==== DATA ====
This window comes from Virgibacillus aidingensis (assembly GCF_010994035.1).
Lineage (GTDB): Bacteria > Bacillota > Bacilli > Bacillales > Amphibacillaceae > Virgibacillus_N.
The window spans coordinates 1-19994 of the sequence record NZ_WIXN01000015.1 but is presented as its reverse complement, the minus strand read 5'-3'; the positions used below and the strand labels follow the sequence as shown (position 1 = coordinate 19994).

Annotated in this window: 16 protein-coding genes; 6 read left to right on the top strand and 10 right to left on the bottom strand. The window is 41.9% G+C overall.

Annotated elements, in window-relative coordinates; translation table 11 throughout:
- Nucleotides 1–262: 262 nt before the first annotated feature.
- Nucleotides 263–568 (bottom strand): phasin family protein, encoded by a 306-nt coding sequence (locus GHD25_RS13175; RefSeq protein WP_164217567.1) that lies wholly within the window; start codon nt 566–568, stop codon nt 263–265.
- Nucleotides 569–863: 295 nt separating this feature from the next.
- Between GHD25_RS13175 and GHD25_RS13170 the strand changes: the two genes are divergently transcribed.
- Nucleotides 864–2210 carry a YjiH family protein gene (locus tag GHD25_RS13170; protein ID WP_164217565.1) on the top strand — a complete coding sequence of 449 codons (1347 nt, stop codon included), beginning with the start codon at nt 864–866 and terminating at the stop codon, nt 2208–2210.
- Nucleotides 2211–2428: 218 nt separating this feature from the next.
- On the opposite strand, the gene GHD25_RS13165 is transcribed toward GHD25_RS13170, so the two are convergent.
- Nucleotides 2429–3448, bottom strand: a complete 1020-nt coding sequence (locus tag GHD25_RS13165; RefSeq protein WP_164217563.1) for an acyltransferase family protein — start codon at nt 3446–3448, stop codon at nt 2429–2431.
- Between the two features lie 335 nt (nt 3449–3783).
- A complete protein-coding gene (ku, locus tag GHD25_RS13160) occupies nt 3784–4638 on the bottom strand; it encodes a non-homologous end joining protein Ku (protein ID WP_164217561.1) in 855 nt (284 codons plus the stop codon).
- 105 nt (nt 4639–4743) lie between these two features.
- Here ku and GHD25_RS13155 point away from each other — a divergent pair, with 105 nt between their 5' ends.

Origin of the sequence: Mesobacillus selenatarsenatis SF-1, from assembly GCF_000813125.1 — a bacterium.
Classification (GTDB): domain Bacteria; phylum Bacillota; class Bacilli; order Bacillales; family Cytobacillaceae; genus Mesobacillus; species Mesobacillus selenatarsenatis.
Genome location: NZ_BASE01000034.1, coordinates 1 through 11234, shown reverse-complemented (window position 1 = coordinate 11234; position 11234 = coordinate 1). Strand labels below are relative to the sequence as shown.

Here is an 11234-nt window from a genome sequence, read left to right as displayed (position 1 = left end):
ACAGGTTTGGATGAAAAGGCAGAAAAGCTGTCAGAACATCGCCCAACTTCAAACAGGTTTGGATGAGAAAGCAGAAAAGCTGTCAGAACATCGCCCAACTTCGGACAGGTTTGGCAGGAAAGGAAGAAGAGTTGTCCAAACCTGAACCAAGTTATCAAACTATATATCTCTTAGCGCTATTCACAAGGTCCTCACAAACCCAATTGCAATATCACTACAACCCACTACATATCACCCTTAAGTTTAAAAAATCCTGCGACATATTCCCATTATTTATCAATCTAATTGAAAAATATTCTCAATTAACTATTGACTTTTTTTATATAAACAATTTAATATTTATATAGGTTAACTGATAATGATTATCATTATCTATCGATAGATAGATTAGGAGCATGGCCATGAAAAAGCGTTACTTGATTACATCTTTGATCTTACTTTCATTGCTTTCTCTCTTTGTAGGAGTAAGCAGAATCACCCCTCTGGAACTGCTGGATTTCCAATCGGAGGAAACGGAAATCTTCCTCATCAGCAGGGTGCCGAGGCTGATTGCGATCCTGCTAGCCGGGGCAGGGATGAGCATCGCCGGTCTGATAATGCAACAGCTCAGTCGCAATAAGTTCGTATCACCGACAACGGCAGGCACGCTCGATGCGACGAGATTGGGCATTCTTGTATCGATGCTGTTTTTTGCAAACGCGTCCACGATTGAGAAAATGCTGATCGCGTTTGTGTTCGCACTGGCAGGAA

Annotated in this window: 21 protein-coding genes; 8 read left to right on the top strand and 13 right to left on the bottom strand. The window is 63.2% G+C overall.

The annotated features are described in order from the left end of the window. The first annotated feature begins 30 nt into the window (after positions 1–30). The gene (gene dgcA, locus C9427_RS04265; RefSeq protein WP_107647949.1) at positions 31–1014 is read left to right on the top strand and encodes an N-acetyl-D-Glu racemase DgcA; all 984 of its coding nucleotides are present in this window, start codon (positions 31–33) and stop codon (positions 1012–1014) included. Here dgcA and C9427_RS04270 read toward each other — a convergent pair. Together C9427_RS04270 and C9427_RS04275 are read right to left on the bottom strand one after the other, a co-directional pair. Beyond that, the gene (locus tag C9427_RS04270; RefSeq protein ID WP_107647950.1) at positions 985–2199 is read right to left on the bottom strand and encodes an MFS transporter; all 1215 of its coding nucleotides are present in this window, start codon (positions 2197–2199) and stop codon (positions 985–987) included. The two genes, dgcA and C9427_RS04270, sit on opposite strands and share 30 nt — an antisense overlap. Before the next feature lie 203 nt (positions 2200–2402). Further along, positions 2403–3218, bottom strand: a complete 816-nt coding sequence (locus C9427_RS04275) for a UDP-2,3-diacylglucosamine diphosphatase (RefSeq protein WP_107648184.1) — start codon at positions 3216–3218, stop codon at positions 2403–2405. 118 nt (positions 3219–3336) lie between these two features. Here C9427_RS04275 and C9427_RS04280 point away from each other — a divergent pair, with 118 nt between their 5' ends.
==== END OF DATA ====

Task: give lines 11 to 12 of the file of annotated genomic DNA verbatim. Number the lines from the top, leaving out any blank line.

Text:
- Nucleotides 2211–2428: 218 nt separating this feature from the next.
- On the opposite strand, the gene GHD25_RS13165 is transcribed toward GHD25_RS13170, so the two are convergent.